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Liverpool's Other Greatest Export

Liverpool's Other Greatest Export



Who: Gerry and the Pacemakers
Where: Newcastle Panthers
When: Friday May 29, 1998

THERE is only one export from Liverpool more famous than THE BEATLES and has had a shelf life of almost 40 years. It is GERRY & THE PACEMAKERS, performing at the Newcastle Workers Club on Friday, May 29, but there's not a mop top, motor scooter or a Rickenbacker guitar in sight.

These days GERRY MARSDEN prefers to be in bed at a reasonable hour, unlike the all-night jams his band used to undergo with The Beatles in Hamburg in the 1960s. The only other difference is that Marsden is now backed by a younger set of Pacemaker players. What has not changed is the timeless Pacemakers set filled with anthems such as YOU'LL NEVER WALK ALONE, FERRY 'CROSS THE MERSEY, HOW DO YOU DO IT, I LIKE IT, I'M THE ONE and IT'S GONNA BE ALRIGHT.



Suggest to Marsden that he is riding a nostalgia craze and the foundation member will set you straight. 'We've never stopped really,' he said. 'The only time I stopped touring was when I went to the West End of London when the group split up in 68, and I was there until 72.'



One of the first ports of call for the reformed Pacemakers was Australia in the same year, and he hasn't stopped since. 'I've been lucky really,' he said. 'The music of the sixties is around, and people listen to it, and it's good fun.' Marsden's signature tune, FERRY 'CROSS THE MERSEY, has been adopted by his hometown of Liverpool where he shared the same manager as The Beatles, BRIAN EPSTEIN.



'Ferry', YOU'LL NEVER WALK ALONE (adopted by his home soccer team) and I LIKE IT, were all consecutive number one songs on the British charts in the mid 1960s. Ironically the only other artist to have consecutive number ones was another group from Liverpool, FRANKIE GOES TO HOLLYWOOD, 20 years later. And even Franky's disco pop single RELAX featured a Pacemakers cover version, FERRY 'CROSS THE MERSEY, as a B-side. 'I let him do it because he's a Liverpool man, so I didn't shout at him,' Marsden joked.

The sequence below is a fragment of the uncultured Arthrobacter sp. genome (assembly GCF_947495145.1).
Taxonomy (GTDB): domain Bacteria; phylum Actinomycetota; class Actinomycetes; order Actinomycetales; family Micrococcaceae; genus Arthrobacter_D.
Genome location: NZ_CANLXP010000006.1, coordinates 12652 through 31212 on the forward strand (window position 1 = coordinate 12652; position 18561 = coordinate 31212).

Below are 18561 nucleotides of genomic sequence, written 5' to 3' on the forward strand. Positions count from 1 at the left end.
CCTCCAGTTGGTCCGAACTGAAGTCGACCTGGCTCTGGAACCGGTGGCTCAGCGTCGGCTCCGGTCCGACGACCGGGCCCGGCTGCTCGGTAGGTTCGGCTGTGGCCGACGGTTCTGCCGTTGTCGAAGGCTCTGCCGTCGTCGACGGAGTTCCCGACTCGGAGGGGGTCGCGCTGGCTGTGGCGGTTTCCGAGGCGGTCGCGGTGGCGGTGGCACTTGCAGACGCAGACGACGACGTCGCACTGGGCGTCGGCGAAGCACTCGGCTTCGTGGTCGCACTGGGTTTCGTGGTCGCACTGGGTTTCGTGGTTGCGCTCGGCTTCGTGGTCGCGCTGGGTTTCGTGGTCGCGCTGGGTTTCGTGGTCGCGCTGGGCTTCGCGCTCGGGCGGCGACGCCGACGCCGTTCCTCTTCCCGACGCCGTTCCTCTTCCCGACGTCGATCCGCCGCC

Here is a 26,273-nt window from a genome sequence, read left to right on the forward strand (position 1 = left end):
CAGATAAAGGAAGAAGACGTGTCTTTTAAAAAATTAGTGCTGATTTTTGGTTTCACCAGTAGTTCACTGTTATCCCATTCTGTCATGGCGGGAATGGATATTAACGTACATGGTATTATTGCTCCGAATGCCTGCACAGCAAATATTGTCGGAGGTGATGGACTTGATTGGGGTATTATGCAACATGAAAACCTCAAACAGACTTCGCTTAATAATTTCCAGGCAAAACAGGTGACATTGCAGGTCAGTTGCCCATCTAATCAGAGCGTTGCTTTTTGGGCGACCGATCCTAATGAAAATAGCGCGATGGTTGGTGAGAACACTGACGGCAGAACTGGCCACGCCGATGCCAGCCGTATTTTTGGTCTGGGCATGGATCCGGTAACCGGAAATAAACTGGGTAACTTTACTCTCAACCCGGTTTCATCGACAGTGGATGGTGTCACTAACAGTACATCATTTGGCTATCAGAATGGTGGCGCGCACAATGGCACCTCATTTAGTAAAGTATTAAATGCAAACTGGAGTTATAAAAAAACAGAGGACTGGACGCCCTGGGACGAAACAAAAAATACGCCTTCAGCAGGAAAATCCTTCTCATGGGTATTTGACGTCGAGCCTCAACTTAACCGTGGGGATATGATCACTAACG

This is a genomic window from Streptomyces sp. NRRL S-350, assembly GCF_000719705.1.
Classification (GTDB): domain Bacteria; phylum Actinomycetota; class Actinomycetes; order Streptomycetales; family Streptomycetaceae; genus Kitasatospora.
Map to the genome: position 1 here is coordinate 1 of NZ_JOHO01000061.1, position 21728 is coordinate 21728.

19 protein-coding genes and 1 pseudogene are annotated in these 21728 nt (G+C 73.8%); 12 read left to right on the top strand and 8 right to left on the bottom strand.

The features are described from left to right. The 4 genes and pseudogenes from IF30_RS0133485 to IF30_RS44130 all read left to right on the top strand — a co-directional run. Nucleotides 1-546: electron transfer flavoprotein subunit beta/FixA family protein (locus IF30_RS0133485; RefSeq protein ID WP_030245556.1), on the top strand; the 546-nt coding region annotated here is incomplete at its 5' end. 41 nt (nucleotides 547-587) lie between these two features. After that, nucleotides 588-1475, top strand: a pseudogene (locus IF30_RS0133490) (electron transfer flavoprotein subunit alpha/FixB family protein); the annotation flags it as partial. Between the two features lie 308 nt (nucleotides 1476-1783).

Proud of his 'great musical city', home of the Mersey Beat, Marsden is satisfied touring the world on the strength of historical contribution to popular music. 'All I want to do is what I'm already doing, which is to tour,' he said. 'I'm not really interested in making new records aimed at the charts. 'When I do records it's just for me or for people who come to the shows, and the songs they like.' Chart success was 'great fun', but now Marsden prefers doing live concerts.



Even though he has a passion for live performances Marsden would never again contemplate the marathon Hamburg sets. 'In Hamburg we'd go straight from 7pm through to 2am, with a 15-minute break every hour, and that was hard work, but we were young and we were fit, we could do it,' he said. 'But I wouldn't do it now, that's a bloody dead set!'



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